It was almost time. She felt dread, and she had to actually feel it because her jar was almost full. She didn't want this to top it off. So she sat with her dread for a minute until she decided to just do it. Let's get this over with, she mumbled to herself and grabbed the large, opaque jar from its hiding spot in the dark recesses of her closet. It was so heavy she could barely lift it. She sat down with it in a corner of her bedroom.
Here was everything she had put off over several years. Discomfort from a small tiff with her husband that had been avoided by looking at her phone. Jealousy that had arisen from subsequently seeing fabulous vacation photos on Facebook from the girl who had lived next door to her in college. Anger and frustration from that time(s) her toddler threw a fit in the Target aisle. Those feelings were forced aside by two new sweaters, a cute pair of boots and a cheap toy from the dollar section. Shame from remembering the hurtful words she had said about her friend's parenting skills, before she had even had children, of course. Shame that was deepened later when that friend was so gracious with her when she was a fragile new mother. Fear of several varieties: middle of the night "what does it all mean?", and the near miss of her kid almost running in the street, and that abnormal lab test that later turned out to be OK, and on and on. Some were ignored with a large glass of wine. Others with reality dating shows. But here it was now, a jar full of moments like these, where she felt she just couldn't deal. And she had to face them. She had heard what happens if you never empty your jar... It explodes. And those feelings are like shrapnel that hit every area of your life. That didn't sound pleasant, so she was going to do the responsible thing and empty her jar completely this afternoon.
She took a deep breath and slowly unscrewed the lid. One by one they hit her. First it was just the uncomfortable ones, nothing too painful, but there were so many. So many moments that probably weren't that bad at the time, but piled up like this were becoming unbearable. But then came the anger and frustration. She felt white hot with indignation and rage. She had spent so much of her life trying to be nice and pleasant, not rocking the boat. No one had ever said it out loud, but women who showed their anger were rarely admired. So down it had been pushed with tight lipped smiles and polite words. But now that she was overcome with all that anger someone calling her a bitch didn't seem like the end of the world. In fact, she dared them to do it. Shame came next. Things she had said, things she had done and things she had thought. Hateful things, ugly and mean, about other people, but mostly about herself. She shut her eyes tight to try not to feel it. Shame overlapped with fear, of course. Fear that she was a bad friend, a terrible wife and an unfit mother. The fear then turned to all of those worst case scenarios she had ever let take root in her mind. Car crashes, accidental poisoning, divorce, death, loneliness, abandonment, the list went on and on. She found herself thinking there was nothing but horror in the world. What was the point, really?!? The apogee of the experience was hurt. The times she had felt lonely and isolated and ignored and dismissed. It pierced so acutely she almost couldn't breathe, tears were following abundantly down her face. She has reached the point where she wasn't sure she could stand it. All these feelings might actually kill her. She felt weak and hopeless.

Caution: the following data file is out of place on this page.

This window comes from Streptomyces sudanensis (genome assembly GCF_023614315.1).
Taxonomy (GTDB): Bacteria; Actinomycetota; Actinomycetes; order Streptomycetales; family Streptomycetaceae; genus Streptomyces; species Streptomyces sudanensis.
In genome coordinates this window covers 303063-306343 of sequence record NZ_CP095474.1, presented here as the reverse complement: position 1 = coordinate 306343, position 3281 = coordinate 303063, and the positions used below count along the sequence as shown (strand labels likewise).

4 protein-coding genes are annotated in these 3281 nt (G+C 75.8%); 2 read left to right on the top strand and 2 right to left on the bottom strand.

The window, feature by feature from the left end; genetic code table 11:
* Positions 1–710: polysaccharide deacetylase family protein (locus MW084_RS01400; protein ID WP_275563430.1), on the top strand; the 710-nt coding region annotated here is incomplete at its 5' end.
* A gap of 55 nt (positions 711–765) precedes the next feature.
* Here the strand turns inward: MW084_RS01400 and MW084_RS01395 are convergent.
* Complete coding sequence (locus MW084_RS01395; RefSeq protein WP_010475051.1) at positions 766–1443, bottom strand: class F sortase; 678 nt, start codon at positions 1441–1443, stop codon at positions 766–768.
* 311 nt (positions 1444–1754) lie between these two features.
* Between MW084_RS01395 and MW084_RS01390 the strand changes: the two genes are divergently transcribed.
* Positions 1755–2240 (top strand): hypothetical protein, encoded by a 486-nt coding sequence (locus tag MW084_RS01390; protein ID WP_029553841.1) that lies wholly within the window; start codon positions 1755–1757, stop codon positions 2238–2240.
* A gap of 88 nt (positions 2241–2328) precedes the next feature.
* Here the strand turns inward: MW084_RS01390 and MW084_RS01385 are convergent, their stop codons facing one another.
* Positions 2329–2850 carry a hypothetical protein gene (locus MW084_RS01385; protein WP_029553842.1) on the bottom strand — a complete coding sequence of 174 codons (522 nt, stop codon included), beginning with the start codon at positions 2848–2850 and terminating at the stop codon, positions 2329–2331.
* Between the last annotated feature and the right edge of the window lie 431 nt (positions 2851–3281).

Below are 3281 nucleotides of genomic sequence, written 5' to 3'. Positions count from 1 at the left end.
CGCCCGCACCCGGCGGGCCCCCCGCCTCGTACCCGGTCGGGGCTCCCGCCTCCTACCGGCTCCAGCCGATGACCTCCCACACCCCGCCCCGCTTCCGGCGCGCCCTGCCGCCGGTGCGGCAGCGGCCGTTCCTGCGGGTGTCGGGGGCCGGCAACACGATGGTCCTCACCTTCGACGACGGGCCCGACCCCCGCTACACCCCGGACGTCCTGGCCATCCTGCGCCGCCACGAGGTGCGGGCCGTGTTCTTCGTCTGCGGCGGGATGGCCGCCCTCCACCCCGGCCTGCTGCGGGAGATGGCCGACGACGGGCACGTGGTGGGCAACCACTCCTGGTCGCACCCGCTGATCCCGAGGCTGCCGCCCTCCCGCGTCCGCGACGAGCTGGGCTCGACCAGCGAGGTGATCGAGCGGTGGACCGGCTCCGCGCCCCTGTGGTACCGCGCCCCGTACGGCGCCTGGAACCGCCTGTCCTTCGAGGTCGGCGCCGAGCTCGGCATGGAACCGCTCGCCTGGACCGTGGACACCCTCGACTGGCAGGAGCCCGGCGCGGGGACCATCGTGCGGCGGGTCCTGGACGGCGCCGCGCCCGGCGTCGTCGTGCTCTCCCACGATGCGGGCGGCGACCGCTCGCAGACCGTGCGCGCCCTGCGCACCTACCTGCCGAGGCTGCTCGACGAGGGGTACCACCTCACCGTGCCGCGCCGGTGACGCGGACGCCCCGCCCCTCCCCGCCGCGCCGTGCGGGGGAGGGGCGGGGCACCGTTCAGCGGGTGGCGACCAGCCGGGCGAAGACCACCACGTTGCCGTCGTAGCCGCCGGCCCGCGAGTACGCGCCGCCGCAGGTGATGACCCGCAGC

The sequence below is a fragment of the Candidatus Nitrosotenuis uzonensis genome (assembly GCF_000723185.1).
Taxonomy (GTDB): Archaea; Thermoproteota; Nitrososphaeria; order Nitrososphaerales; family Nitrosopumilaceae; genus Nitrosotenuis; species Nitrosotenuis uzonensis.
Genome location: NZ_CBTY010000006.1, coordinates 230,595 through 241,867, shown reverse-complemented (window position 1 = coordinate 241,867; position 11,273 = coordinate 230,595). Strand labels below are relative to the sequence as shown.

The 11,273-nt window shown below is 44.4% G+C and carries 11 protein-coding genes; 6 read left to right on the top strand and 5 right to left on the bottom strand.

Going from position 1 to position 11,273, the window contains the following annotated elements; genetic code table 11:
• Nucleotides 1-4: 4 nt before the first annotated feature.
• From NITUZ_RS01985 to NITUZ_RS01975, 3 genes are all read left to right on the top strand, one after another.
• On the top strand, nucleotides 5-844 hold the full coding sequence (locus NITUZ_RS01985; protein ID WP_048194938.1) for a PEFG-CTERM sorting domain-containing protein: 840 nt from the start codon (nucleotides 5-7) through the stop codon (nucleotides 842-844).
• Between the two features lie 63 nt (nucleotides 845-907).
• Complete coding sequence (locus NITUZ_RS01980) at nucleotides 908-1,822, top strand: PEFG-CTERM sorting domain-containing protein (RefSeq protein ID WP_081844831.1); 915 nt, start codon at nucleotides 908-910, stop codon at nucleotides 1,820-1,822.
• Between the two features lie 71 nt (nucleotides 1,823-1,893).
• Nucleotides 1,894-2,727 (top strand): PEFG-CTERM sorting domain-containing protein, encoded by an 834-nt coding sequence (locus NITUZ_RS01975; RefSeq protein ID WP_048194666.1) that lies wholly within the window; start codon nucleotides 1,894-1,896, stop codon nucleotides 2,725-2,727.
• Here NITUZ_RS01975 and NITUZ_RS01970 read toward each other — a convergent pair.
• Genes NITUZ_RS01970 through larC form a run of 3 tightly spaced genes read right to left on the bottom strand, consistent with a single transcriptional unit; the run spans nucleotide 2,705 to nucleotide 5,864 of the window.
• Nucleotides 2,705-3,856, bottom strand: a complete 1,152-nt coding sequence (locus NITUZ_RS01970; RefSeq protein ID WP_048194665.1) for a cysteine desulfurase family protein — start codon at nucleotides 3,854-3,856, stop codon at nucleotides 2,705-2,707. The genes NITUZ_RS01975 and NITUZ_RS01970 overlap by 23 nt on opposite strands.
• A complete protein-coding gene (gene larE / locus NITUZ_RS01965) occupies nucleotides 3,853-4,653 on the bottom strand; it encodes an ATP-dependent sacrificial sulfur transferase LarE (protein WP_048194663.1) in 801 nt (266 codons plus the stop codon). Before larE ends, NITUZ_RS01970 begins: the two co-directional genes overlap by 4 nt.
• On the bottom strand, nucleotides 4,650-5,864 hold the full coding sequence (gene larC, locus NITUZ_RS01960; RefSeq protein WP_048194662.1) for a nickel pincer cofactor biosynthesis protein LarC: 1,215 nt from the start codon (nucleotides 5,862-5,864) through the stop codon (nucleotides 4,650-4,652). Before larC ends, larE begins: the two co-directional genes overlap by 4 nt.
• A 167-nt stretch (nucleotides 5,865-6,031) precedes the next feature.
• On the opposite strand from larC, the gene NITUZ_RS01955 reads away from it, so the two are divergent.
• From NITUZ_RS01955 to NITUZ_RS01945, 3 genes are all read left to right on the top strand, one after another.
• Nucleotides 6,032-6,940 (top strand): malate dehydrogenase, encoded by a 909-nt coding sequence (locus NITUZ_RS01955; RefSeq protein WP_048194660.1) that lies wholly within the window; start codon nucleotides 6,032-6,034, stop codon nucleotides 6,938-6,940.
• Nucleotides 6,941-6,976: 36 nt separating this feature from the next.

Of course this jar was only filled with things she hadn't wanted to feel, so there was no joy, no pleasure, no goodness at this time because that she hadn't pushed away. But what she didn't realize all this time is that the lack of these difficult emotions had dulled the pleasant ones just a bit. So at once she was flooded with the crisp edges of delight and joy and happiness. And this brought freedom and hope and an amazing strength. This strength enabled her to open her eyes, take several deep, cleansing breaths, stand up, pick up her jar (that was now as light as a feather) and smash it to pieces on the hardwood floor. She looked down at the shards of glass and how powerless the jar was now. She smiled walked away smiling.